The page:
Tree Planted in Israel for "Visas for Life" Diplomat Sugihara
Beit Shemesh, Israel, May 2 (Jiji Press)--A ceremony to newly plant a tree in honor of the late Japanese diplomat Chiune Sugihara (1900-1986), who saved the lives of a number of Jewish people during World War II, was held at a junior and senior high school in Beit Shemesh, central Israel, on Thursday.
The event was organized by teachers of the school who were shocked to learn the news in February that pine and other trees planted near Beit Shemesh in 1985 to commemorate Sugihara's achievement have been removed and a related stone monument has gone missing after work to prepare land for housing construction about 15 years ago.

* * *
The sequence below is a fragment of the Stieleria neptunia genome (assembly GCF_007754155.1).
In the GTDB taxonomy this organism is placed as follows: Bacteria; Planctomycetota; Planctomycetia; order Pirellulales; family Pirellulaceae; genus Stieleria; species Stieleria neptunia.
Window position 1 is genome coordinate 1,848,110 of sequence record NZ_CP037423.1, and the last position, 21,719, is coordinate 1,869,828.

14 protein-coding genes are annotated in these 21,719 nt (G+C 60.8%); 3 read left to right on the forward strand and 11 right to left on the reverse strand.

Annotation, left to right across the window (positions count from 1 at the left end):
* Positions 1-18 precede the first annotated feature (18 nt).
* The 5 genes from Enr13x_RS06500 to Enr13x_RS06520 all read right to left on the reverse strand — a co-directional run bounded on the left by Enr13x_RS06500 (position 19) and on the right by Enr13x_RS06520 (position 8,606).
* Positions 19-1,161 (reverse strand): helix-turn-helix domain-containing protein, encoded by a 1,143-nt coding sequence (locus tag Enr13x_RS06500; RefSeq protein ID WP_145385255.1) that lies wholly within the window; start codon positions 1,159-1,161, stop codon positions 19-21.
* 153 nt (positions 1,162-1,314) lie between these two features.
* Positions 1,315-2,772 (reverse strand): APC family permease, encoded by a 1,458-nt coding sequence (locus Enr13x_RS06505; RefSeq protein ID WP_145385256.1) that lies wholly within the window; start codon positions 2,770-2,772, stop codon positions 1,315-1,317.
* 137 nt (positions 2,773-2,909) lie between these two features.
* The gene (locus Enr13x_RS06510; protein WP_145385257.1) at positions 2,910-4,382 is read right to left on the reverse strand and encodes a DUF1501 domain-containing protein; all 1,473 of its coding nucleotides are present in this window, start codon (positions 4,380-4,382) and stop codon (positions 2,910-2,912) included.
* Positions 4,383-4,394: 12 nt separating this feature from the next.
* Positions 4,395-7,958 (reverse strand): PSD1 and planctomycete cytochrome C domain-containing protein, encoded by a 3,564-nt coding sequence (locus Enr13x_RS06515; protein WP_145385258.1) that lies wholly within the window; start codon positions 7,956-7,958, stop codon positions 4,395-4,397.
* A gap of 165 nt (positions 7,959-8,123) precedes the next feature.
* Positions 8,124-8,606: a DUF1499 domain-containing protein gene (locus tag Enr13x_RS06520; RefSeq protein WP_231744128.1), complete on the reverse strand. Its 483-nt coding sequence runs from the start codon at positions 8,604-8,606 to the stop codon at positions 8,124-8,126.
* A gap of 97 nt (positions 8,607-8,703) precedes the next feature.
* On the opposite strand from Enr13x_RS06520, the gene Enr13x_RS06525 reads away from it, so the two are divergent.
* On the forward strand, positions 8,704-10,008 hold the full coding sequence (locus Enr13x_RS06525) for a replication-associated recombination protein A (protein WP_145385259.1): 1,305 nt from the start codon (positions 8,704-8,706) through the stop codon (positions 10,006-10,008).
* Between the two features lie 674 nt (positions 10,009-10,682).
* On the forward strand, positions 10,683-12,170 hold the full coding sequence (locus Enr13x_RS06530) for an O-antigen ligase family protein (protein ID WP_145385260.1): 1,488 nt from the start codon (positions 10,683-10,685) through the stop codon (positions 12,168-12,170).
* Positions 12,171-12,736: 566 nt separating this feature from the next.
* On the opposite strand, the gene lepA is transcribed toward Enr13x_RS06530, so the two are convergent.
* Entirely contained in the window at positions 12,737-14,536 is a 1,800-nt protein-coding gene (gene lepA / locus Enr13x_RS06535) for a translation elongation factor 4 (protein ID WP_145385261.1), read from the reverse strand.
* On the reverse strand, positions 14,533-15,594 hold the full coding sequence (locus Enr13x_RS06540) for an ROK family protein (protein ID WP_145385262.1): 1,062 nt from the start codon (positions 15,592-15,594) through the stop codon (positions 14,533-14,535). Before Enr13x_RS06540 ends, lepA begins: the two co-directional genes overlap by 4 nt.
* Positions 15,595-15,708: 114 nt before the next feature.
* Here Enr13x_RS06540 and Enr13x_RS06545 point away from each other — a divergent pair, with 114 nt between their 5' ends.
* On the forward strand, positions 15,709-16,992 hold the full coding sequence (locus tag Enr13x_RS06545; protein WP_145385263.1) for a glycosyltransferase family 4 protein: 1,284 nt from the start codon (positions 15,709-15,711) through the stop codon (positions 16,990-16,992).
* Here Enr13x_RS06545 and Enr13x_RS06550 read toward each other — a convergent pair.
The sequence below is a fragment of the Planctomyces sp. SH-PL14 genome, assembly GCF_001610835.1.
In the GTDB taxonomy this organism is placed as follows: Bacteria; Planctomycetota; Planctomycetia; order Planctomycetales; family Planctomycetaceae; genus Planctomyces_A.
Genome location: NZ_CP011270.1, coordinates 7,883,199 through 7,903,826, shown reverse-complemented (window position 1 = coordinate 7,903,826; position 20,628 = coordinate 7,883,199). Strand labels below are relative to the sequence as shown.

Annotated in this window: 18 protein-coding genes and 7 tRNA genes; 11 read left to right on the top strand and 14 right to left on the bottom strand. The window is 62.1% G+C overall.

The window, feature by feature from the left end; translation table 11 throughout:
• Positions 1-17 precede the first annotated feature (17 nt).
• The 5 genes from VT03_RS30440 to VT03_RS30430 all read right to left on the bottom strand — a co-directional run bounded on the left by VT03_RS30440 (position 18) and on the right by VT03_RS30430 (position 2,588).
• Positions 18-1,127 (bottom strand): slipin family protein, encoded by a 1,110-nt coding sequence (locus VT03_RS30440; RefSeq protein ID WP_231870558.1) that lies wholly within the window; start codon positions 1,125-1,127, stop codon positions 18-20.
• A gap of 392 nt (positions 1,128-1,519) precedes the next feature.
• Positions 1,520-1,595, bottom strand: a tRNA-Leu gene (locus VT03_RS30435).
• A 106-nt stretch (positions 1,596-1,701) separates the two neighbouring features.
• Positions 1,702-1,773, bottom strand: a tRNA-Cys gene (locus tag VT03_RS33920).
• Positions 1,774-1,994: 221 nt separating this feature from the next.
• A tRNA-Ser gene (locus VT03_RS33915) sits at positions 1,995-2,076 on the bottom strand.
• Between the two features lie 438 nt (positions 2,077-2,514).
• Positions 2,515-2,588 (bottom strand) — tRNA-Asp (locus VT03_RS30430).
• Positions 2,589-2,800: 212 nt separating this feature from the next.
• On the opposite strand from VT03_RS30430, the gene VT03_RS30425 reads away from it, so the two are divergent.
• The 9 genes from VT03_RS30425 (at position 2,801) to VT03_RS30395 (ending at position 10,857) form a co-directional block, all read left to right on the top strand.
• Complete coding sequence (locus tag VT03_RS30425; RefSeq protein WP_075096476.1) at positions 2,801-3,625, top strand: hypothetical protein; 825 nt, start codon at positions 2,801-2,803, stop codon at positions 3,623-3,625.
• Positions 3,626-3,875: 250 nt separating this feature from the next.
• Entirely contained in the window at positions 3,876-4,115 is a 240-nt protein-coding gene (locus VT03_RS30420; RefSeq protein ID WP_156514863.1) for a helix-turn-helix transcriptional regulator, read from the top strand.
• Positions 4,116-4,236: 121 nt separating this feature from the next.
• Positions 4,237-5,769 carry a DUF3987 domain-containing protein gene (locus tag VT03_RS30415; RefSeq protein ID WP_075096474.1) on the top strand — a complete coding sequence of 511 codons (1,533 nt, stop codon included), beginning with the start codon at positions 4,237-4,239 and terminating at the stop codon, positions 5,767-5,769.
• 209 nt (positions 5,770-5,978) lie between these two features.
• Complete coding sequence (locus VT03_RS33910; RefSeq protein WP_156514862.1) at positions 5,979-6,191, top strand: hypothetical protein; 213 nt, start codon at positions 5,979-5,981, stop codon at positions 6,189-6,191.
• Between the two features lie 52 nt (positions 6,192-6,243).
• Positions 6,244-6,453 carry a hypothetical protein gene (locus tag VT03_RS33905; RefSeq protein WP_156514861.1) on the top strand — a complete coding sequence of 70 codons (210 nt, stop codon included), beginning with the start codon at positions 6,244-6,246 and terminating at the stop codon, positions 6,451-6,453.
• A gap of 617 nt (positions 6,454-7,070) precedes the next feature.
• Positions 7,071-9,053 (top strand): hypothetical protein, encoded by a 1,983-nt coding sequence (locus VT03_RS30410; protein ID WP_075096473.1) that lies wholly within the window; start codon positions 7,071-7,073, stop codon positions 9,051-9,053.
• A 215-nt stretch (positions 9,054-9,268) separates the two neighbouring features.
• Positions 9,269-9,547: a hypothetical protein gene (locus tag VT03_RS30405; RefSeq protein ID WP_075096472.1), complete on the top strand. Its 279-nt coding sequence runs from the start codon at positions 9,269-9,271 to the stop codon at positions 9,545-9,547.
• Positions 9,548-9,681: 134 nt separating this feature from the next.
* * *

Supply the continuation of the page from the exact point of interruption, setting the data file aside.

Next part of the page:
Sugihara issued transit visas to thousands of Jewish people to help them escape the Nazi persecution during the war when he was vice consul in Lithuania. The visas later came to be known as "visas for life."
Thursday marked a special day for Israelis to pray for the victims of the Holocaust by Nazi Germany. People offered silent prayers as a siren was sounded across Israel shortly past 10 a.m. (7 a.m. GMT).
Soon after that, an oak tree was planted in the presence of students of the school. A new monument was also installed. Participants in the ceremony included Yo Osumi, minister at the Japanese embassy in Israel.
[Copyright The Jiji Press, Ltd.]